Chicago Blackhawks v Vancouver Canucks - Game Seven

Can Corey Crawford avoid the dreaded sophomore slump?

The last we saw of Corey Crawford, he was skating off the ice in Vancouver after Alex Burrows buried the series-clinching goal over his blocker in overtime of Game 7. The Canucks went on to get within 60 minutes of their first Stanley Cup in franchise history; while the Blackhawks were sent home trying to figure out what went wrong in the season they were supposed to defend Lord Stanley’s chalice. Slow starts, lack of motivation at the beginning of the season, or an injury in the playoffs. Plenty of people had plenty of answers. But one of the biggest question marks going into the season evolved into one of the team’s strengths by the end of the season.

The NHL was introduced to Corey Crawford.

With the early exit of 2010-11 in the rearview mirror, Crawford looks to build on the momentum he created for himself in the second half of last season. He came into camp as Marty Turco’s back-up—at best he hoped to platoon with the former Dallas Stars netminder. But it only took a couple of months to show the Hawks coaching staff that he gave the team the best opportunity to win on a nightly basis. By the end of the season, he had 33 wins, a .917 save percentage, 2.30 goals against, and was viewed by many to be a viable Calder Trophy candidate. But that was last year.

There’s a difference between competing for a place on the team and understanding that the starting job is already a done-deal. Last season, he was competing just to turn himself into an NHL goaltender on an NHL roster. Now that particular fuel is gone with the thirst for an NHL job freshly quenched. Will he be able to find the same drive while he tries to take the next step from pleasant surprise to the man that the entire organization is depending on this season? Crawford has already spoken about the difference this training camp:

“There is a little bit different feeling. It’s nice to know you have a three-year deal coming into camp, but at the same time I’m so focused to earn that ice time and show the guys – even the new guys – that you’re the guy to gain their confidence.”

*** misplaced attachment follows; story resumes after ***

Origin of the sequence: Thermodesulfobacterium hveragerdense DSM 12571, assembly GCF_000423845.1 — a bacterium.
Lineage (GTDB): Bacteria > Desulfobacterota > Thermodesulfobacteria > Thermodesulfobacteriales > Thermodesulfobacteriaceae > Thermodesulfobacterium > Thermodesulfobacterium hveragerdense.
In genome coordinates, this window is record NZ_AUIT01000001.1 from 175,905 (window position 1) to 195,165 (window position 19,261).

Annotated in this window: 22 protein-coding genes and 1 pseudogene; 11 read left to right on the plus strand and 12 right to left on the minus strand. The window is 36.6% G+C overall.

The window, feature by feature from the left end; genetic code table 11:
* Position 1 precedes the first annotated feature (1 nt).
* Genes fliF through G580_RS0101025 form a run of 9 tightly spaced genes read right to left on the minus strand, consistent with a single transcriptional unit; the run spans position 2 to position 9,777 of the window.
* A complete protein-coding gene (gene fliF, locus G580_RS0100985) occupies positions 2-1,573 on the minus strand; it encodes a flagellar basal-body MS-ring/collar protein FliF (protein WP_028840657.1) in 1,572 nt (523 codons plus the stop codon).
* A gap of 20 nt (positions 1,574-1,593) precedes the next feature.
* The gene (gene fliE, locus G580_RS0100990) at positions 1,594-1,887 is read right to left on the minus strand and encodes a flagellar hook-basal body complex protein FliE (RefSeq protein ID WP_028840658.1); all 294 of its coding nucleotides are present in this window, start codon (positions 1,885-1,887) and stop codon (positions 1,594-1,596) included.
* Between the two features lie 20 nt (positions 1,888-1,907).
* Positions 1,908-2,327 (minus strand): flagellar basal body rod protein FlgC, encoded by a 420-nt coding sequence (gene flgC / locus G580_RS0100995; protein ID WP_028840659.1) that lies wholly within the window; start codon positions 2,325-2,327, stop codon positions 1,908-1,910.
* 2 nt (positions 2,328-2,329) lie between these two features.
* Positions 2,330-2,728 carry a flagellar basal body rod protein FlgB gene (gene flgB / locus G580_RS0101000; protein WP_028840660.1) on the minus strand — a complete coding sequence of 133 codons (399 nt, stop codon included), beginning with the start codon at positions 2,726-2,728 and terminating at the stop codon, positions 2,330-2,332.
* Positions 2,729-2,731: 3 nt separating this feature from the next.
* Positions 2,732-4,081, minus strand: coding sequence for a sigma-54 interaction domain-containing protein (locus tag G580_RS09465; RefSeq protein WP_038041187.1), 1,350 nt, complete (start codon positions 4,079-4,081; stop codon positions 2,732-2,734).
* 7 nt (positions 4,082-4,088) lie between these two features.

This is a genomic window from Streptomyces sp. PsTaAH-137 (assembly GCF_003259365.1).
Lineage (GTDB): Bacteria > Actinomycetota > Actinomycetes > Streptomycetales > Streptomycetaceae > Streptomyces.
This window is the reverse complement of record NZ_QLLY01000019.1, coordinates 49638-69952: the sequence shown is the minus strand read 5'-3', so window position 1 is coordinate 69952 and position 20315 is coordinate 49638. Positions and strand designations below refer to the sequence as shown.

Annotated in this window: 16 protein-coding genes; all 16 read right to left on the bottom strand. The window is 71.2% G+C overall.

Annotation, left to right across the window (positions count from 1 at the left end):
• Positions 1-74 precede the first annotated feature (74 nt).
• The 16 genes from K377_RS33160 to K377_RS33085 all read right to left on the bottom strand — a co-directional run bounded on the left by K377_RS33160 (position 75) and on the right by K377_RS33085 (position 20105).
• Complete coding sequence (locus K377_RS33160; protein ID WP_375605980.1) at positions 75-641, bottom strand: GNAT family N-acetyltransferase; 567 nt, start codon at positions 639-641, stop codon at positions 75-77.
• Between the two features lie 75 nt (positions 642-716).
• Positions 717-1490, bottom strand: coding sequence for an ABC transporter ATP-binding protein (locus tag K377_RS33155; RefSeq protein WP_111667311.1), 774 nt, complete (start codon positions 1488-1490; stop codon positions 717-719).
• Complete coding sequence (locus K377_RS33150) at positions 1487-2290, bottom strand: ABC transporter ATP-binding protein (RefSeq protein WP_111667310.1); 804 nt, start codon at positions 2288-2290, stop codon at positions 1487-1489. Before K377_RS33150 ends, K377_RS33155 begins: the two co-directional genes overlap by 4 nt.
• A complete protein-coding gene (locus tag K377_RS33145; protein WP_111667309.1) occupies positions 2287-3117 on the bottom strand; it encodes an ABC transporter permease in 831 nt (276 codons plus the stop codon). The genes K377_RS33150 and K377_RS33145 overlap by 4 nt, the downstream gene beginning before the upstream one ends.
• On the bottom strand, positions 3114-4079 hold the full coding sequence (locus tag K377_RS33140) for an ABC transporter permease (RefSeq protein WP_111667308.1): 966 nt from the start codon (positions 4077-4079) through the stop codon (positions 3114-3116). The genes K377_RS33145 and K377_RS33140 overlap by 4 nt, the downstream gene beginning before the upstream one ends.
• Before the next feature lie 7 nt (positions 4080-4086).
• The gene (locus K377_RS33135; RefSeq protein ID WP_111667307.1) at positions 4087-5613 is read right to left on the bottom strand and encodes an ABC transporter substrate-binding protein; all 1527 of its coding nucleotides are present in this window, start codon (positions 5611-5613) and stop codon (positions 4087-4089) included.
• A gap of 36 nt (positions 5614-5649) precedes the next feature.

He’s not the only one who has confidence that he’ll be able to put up a repeat performance this season. Blackhawks head coach Joel Quenneville expects the same type of performance from his young netminder this season. In fact, he expects him to be even better.

“He really shouldered a lot for us last year,” Quenneville said. “He was consistent in big games and big settings. Nothing changes his approach and you’ve got to commend him for doing that. We see him only growing from those levels. He can continue to improve and hopefully elevate his game to become a top goaltender in our League.”

Surely the same thing was said about Steve Mason after his Calder Trophy winning rookie season in Columbus. The trick for Crawford will be to carry the same drive he had when he was trying to make the NHL this season. No longer is he simply trying to make the team—he has that part down. Now he’s trying to improve into a goaltender that will be around for years to come. For young players, and goaltenders in particular, it’s easier said than done.

Professional athletes aren’t trained to think about failure. If they put in the work, by and large they will succeed. That’s why they’re in the NHL to begin with. But sometimes younger players forget all of the hard work that it takes to get to the NHL and let the offseason training slip a bit in the offseason once they’ve accomplished themselves. We’ll see if Crawford can perform for the Hawks like he did last season. If he can improve upon his numbers last season, Chicago will be a dangerous team in the Western Conference. If not, they better figure that back-up goaltending role in a hurry.